According to a long-term study in a nature reserve in the State of Hesse, environmental changes attributable to global warming have resulted in an 80% drop in the sizes of freshwater insect populations over the past 40 years.
The Breitenbach, a headwater stream located in the hills of Eastern Hesse, is one of the most intensively investigated watercourses in the world. For more than 40 years, researchers have been following the fortunes of its insect communities. The stream lies within the boundaries of a nature reserve, and its relative remoteness minimizes the direct impact of humans on its flora and fauna. However, a new study based on the data accumulated over this period by LMU zoologist Dr. Viktor Baranov, Rüdiger Wagner (Kassel University) and Professor Peter Haase (Senckenberg Institute and Natural History Museum, Frankfurt), together with co-authors from the universities of Frankfurt, Essen-Duisburg and Umea, provides ample grounds for concern. The analysis, which appears in the journal Conservation Biology, shows that insect communities in the Breitenbach have diminished in abundance by more than 80% over the past four decades. The authors link this alarming decline to climate change.
Between January 1969 and December 2010, samples of freshwater insects were collected weekly from a stationary trap. By this means, the total numbers of insects (mayflies, stoneflies and caddisflies) that emerged along this stretch of the stream could be ascertained. In addition, the temperature and discharge rate of the stream were measured daily. This unique dataset formed the basis for the study, which was designed to assess the impact of climate change on the ecosystem of a small, low-mountain stream, the most common riverine system found in Central Europe.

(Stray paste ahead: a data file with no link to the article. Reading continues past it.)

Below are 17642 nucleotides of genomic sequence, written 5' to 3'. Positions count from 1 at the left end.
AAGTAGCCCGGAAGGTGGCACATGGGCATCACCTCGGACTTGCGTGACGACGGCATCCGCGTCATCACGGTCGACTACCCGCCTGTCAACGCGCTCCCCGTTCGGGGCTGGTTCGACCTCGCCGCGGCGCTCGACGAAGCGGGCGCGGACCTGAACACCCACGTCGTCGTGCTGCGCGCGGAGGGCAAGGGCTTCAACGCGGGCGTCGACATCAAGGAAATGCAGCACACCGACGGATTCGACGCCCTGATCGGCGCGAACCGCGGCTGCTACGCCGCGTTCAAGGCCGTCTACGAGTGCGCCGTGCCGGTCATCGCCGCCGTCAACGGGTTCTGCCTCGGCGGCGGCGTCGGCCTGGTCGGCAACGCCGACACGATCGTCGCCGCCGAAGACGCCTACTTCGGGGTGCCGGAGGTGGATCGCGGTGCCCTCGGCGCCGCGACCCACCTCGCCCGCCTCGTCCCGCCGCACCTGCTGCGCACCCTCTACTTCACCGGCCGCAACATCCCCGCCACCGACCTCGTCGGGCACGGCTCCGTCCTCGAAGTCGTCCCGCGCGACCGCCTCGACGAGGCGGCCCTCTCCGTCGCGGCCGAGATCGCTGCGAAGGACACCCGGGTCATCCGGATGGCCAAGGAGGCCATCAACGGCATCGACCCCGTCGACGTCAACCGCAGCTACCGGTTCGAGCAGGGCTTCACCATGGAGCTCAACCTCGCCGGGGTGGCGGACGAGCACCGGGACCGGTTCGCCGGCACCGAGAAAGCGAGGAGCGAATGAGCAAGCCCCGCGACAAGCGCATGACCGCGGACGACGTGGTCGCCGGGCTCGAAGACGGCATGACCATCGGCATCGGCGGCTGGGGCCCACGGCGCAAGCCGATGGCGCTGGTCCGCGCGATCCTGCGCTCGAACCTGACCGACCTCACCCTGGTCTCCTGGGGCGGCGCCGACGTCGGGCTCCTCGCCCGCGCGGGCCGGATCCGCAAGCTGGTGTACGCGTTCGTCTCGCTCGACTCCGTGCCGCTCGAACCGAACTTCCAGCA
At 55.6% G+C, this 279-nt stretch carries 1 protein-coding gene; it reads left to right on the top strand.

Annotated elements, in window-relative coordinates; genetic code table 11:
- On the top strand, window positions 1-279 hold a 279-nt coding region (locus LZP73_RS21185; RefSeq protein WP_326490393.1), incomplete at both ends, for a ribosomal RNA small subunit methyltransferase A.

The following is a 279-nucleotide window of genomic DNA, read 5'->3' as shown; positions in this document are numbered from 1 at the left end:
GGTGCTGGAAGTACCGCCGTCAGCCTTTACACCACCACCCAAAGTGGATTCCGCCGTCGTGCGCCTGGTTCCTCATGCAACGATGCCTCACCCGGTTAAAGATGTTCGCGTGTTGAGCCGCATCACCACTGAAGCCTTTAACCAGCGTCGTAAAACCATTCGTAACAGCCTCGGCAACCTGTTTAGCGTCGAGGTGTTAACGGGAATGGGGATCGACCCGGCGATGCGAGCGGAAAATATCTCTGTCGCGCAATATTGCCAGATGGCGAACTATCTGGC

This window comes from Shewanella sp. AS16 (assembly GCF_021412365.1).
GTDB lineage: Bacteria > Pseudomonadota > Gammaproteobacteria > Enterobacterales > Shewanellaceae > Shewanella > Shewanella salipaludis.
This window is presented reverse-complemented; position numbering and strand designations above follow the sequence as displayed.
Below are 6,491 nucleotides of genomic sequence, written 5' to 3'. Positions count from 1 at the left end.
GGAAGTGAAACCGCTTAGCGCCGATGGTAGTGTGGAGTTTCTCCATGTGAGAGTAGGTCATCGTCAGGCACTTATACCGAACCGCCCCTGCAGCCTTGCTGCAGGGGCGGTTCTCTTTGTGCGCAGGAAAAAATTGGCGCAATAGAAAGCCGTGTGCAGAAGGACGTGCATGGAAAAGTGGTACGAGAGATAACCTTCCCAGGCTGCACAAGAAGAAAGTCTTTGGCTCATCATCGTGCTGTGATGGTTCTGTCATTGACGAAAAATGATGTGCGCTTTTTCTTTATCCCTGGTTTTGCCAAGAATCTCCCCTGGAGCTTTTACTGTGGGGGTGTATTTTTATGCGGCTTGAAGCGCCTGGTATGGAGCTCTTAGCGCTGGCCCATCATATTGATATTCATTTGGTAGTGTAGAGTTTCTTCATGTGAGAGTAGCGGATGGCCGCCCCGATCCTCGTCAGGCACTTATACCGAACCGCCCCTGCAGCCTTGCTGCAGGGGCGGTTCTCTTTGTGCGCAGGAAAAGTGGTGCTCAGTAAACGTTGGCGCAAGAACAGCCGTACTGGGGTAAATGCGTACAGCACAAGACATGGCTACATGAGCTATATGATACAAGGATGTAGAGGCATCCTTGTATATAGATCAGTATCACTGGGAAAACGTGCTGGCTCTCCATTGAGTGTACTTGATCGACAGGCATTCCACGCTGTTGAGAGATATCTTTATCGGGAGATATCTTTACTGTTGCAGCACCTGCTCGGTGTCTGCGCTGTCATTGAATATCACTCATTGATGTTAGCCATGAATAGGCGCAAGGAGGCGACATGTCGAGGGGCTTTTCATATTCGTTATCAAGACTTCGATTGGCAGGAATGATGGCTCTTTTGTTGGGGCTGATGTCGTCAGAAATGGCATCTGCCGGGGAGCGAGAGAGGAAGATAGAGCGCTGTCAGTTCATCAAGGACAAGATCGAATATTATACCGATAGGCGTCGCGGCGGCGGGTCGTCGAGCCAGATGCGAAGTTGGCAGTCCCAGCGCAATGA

The results show that the average water temperature in the Breitenbach has risen by 1.8°C since 1969, while the annual numbers of emerged insects has fallen by 81.6%. “In contrast to this overall decline in insect abundance, we noted an increase in biodiversity in the Breitenbach – in other words, there are fewer individuals, but more species,” says Haase. The researchers attribute this marked alteration to a shift in the stream’s flow regime. “Forty-two years ago, this stretch was a classical headwater stream. Owing to the rise in temperature in the meantime, it now displays features that are characteristic of a downstream segment, in which one can expect to find a larger number of species,” Baranov explains. However, the data also show that this trend toward increased diversity can go into reverse. – Species counts for the last two decades considered demonstrate that species richness is falling again. And here too, alterations in the climate appear to play an important role. Since 1990, drier years have dominated the record, with correspondingly negative consequences for insects. “As this climatic trend is set to continue, one must assume that its negative effects on riverine insect communities will too,” says Baranov.
“Our study shows that, even in areas in which the direct anthropogenic impact is relatively limited, climate change has already had a significant impact on aquatic ecosystems. It also underlines the complexity of nature, which does not react to change in a linear fashion. Such complexity can be fully understood only with the aid of long-term datasets, like those collected for the Breitenbach. If we had had to rely on short-term investigations or modelling studies, we would have come to very different conclusions,” says Haase.
Senckenberg Gesellschaft für Naturforschung / LMU